"When you make the finding yourself -- even if you're the last person on Earth to see the light -- you'll never forget it," said astronomer and science populist Carl Sagan. It's apt that the man who spoke of vast space as the "cosmic ocean" should have inadvertently encapsulated Pixar's "Finding Dory," a sequel to 2003 ocean wonder "Finding Nemo."
For the narrative focus has shifted, making forgetful blue tang fish Dory (Ellen DeGeneres, irresistible), the center of attention. A lifelong sufferer of extreme short-term memory loss, Dory may have helped to find young clownfish Nemo (now played by Hayden Rolence) for his neurotic dad Marlon (the great Albert Brooks), but she was never able to find her parents, much less remember how she lost them. "Finding Dory" introduces us to those loving parents (Diane Keaton and Eugene Levy) in flashback, then returns us to a present where Nemo, Marlon, and Dory make a de facto family, rocked by a sudden memory of her folks that prompts another ocean-spanning reunion mission.
After whiffing with the live-action 3D sci-fi extravaganza "John Carter," director Andrew Stanton returns to sure-fire box office territory here, and indeed "Finding Dory" plays it fairly safe. And while that means it doesn't have the senses of fresh discovery and originality of the initial picture, audiences will feel a comfort early on that they're in good hands with seal-of-quality Pixar and its stylistic hallmarks: dazzling animation, subtle voice work, good humor and heartwarming storytelling.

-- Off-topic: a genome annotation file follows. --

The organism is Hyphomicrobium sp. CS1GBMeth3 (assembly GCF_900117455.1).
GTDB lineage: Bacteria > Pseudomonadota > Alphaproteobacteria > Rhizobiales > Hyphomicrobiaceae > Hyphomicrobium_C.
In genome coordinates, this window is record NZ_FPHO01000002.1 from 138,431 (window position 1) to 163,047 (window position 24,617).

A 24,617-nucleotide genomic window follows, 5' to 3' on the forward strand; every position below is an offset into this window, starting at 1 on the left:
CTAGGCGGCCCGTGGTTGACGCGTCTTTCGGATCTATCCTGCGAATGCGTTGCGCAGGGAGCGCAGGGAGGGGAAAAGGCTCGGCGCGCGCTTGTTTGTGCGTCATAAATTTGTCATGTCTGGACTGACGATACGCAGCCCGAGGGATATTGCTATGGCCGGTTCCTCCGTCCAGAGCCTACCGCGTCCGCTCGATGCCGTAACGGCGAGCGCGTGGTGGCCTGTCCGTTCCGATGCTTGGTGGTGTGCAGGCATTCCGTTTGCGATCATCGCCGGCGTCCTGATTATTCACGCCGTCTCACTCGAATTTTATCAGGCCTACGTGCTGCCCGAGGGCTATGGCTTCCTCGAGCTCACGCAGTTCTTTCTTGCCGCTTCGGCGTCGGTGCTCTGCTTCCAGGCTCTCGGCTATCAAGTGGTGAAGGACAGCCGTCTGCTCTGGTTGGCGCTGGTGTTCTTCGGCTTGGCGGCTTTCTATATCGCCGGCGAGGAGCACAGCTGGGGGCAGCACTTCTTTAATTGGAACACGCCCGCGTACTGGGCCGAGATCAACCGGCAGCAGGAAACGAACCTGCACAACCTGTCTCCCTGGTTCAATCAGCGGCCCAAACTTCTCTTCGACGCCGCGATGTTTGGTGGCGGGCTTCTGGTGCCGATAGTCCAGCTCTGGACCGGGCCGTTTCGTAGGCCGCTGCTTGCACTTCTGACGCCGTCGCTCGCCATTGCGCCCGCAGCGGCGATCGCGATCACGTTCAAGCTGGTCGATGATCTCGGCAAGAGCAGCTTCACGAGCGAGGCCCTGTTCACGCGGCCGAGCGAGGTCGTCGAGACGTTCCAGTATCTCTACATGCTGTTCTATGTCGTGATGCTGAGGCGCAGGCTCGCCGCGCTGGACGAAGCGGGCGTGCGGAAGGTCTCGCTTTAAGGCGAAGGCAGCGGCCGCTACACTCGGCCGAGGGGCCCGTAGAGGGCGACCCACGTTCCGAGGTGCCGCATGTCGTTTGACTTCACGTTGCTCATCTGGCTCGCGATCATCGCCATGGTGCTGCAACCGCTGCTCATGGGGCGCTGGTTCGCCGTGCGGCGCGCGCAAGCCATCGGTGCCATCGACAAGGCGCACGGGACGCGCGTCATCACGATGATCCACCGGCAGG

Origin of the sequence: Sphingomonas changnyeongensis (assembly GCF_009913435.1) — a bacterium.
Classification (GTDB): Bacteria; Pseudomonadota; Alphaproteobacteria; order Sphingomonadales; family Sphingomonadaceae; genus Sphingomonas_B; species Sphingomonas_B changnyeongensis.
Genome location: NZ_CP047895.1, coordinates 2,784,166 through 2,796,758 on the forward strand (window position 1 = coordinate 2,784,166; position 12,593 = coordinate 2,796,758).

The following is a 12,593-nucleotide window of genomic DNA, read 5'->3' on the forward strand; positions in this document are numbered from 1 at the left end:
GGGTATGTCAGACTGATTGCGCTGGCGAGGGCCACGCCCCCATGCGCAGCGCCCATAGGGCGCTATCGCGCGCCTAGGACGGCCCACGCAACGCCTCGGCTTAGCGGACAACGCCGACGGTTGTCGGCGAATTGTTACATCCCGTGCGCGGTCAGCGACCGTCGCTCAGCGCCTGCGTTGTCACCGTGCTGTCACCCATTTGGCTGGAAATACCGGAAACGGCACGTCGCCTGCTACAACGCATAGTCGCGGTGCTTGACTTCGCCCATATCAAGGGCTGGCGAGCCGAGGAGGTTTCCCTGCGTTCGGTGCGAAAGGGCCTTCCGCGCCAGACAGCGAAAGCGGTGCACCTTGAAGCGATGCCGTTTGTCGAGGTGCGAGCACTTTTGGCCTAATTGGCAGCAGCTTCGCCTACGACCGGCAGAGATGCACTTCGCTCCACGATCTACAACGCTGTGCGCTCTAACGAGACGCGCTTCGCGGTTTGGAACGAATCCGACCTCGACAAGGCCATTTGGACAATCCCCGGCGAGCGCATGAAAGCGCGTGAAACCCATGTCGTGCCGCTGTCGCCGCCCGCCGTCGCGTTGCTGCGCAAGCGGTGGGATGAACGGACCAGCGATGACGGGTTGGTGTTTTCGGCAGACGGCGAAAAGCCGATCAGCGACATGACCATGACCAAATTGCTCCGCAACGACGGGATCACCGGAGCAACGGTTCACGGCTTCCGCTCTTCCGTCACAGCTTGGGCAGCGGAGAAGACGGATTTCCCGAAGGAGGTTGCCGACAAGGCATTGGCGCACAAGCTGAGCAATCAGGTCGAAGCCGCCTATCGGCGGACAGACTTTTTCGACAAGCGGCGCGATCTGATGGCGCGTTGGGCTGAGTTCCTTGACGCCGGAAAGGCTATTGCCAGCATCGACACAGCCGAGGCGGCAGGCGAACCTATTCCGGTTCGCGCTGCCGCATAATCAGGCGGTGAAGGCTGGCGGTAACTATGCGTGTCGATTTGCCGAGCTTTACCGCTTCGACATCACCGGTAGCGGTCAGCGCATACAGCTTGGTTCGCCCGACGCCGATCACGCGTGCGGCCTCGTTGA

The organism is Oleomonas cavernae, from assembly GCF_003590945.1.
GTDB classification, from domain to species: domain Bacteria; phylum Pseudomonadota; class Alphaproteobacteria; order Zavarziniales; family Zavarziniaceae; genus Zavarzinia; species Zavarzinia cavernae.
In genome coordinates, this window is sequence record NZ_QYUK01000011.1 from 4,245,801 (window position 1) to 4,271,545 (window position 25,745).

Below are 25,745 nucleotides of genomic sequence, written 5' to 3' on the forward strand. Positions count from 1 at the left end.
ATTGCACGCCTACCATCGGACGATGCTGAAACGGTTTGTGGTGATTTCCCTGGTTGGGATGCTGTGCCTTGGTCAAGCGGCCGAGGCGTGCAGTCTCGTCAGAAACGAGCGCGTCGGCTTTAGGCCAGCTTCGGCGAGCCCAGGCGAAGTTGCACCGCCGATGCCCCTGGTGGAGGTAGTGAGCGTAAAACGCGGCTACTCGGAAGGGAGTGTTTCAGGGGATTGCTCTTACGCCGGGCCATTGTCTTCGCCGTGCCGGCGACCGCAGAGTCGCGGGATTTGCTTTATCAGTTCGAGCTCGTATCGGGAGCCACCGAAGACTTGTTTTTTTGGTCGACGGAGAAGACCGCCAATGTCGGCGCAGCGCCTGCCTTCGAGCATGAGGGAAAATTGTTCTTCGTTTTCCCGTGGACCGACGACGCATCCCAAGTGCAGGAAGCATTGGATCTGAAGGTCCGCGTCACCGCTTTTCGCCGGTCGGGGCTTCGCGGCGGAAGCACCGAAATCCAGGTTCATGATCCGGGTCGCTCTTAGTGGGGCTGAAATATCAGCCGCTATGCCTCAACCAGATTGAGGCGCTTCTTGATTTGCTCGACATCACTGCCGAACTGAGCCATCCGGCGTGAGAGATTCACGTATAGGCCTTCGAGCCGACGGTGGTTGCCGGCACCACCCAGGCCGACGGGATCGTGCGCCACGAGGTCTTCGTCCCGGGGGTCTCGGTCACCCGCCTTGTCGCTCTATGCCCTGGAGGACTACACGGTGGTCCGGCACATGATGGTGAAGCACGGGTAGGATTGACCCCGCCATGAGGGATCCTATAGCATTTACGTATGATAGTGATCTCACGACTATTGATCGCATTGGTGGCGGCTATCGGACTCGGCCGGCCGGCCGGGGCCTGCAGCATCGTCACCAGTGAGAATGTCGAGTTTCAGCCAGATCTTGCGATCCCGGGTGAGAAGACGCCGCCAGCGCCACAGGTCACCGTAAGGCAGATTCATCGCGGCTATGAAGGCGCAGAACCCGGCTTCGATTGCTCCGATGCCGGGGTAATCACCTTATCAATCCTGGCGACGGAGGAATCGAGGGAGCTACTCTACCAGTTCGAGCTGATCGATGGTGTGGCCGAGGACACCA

While microcosmic ocean life is still a focus of sorts, most of "Finding Dory" plays out in the microcosmic world of the Marine Life Institute, "the jewel of Morro Bay, California." There we meet a handful of instantly lovable characters, including testy Hank the octopus (or is that septipus?), voiced by Ed O'Neill; nearsighted whale shark Destiny (Kaitlin Olson of "It's Always Sunny in Philadelphia"); and beluga Bailey (O'Neill's "Modern Family" castmate Ty Burrell), who struggles with his echolocation.
In typical Pixar fashion, the narrative shift of perspective cleverly dovetails with thematic messages for kids. A "kid's zone touch pool" sequence that's delightful for the on-screen kids plays out as a horror show for the fish, prompting reflection about the consequences of inconsiderate behavior. Even the marine park itself, though well-intentioned with its program of "rescue, rehabilitation, and release," blithely creates all of the complications that meddle in the lives of the aquatic characters.
If the plotting at first feels overly familiar (and, in many ways, is), its elegance becomes apparent in the reinvigorating final movements, which also confirm the movie's ultimate theme of building self-confidence through self-discovery. That, plus jokes and adventure, will have kids enthralled and adults, at the very least, feeling no pain. (An adorable new Pixar short, "Piper," precedes the feature.)
Rated PG for mild thematic elements. One hour, 43 minutes.